But first, she said, it is necessary to identify the triggers of women's anger and the styles they now use for coping with it. To date, a vast majority of studies of anger have involved men, particularly in relation to their susceptibility to heart attacks. Men who are quick to anger and who become anxious or irritated over every little thing, an aspect of so-called Type A behavior, are more likely to suffer heart attacks than their calmer counterparts. Link to Poor Health

In the Thomas study of women, those who were reported to be in poor health had "a greater overall propensity for anger" and also tended to express their anger through bodily symptoms like severe headaches or shakiness.

The findings of the project are discussed in a newly published book for professionals, "Women and Anger" (Springer Publishing Company), edited by Dr. Thomas. Dr. Thomas presented the findings to the annual meeting of the American Nurses Association's Council of Nurse Researchers last month in Washington.

Dr. Thomas suggested that many of the health problems that disproportionately affect women, including depression, headaches, obesity and autoimmune diseases, might partly be a result of their unhealthy reactions to anger. It is as if anger were a squeezed balloon; if it does not come out in one way, it will in another.

But while a tendency to keep anger to oneself was strongest among the oldest participants in the study, on the whole little evidence was found to support the prevailing belief that women are likely to suppress their angry feelings. "Only a small percentage of our subjects failed to fill out the 'typical anger experience' page of our questionnaire," Dr. Thomas wrote. "Women do know when they are angry. They told us about it."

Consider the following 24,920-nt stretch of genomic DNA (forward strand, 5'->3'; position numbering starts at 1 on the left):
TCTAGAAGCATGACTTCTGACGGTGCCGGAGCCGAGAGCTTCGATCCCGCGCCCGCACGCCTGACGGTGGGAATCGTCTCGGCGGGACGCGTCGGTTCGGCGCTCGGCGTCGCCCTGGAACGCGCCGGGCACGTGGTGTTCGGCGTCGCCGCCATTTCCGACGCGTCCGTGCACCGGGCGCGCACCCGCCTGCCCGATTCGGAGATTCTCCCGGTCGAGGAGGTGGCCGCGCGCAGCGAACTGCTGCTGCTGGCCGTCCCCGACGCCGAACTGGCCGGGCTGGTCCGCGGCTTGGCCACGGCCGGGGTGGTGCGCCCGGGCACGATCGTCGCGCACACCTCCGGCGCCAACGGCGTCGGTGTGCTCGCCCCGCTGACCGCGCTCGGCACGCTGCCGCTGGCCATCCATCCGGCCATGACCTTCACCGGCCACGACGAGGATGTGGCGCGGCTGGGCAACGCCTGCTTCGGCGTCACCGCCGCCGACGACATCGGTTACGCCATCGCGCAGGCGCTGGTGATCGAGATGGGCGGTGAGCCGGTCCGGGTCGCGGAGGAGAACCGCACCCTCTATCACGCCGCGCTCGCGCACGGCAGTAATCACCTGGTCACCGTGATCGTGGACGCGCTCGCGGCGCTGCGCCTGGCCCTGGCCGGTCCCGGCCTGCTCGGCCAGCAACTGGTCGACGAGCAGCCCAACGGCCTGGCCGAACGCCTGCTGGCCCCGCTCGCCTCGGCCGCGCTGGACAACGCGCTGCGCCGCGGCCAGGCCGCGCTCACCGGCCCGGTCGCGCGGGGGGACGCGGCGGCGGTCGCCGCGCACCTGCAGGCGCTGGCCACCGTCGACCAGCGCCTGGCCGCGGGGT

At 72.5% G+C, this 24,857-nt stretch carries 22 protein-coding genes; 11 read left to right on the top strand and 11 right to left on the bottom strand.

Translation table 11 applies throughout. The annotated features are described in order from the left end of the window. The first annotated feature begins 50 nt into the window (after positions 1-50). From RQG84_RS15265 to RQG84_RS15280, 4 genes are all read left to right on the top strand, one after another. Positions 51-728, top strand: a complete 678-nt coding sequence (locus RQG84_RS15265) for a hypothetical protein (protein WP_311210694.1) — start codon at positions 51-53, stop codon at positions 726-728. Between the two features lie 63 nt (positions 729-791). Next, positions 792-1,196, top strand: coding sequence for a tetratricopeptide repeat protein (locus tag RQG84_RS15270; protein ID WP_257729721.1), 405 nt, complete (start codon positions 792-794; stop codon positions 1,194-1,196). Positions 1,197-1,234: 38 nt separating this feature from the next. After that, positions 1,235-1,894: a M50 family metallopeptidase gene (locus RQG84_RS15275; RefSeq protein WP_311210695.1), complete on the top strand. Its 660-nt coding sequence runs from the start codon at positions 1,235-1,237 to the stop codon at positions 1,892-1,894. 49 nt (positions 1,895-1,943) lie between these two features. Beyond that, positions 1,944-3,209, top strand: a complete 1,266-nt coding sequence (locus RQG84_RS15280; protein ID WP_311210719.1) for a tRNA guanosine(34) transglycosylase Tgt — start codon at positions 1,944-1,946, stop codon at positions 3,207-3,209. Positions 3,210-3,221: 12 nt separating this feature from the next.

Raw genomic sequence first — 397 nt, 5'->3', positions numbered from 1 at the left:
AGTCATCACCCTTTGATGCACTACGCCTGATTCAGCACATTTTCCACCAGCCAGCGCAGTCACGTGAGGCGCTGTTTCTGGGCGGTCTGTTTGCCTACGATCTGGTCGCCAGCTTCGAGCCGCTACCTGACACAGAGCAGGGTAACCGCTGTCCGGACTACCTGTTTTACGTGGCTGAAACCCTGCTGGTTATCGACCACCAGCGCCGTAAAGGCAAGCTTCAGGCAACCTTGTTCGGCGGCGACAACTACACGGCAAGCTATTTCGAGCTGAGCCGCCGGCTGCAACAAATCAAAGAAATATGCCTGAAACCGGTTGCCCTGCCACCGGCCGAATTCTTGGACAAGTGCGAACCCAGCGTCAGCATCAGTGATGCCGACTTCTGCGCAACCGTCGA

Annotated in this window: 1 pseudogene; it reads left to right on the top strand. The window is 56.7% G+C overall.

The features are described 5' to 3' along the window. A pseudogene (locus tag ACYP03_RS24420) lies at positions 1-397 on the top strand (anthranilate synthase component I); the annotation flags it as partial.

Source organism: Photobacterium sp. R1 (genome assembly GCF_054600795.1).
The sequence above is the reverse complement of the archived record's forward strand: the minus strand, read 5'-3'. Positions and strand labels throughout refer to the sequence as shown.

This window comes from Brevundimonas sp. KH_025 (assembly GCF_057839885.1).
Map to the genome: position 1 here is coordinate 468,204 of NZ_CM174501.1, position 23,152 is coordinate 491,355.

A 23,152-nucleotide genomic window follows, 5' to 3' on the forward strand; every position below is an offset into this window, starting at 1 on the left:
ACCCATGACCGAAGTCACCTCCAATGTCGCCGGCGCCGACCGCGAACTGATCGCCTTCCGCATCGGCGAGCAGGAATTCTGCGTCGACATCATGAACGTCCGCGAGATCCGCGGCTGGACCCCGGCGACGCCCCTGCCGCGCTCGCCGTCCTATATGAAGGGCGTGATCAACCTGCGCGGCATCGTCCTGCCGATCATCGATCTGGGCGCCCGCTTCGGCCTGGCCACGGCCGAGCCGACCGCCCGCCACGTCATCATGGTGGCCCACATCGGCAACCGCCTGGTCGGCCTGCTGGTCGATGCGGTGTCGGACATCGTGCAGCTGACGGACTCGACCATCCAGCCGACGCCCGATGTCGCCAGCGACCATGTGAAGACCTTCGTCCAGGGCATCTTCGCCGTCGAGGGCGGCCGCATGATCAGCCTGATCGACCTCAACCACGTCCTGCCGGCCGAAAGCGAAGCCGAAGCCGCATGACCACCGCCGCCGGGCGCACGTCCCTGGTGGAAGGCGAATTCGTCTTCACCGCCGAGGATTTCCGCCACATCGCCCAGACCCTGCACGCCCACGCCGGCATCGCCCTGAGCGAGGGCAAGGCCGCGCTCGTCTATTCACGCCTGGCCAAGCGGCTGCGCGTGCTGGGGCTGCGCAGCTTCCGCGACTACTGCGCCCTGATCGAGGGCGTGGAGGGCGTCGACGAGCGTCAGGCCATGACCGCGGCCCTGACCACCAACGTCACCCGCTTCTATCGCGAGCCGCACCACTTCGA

The Anger Workbook for Women: How to Keep Your Anger from Undermining Your Self-Esteem, Your Emotional Balance, and Your Relationships

The study showed that typical triggers of anger in women concerned issues of power, justice and responsibility, said Gayle Denham and Kaye Bultemeier, who are doctoral students in nursing at the University of Tennessee. Women got angry when they could not meet their own expectations, when they could not change frustrating circumstances at work, when family members, friends or co-workers failed to live up to expectations or when they believed they were treated unfairly or disrespectfully.

Although some of the older participants in the study may have learned to suppress their anger as young women, Dr. Thomas suggested, others may have learned through the years to be less quick to anger. "Many women mellow with age," she said. "They begin to see that what provoked them as younger women is not worth wasting energy on." Harmful Venting of Emotions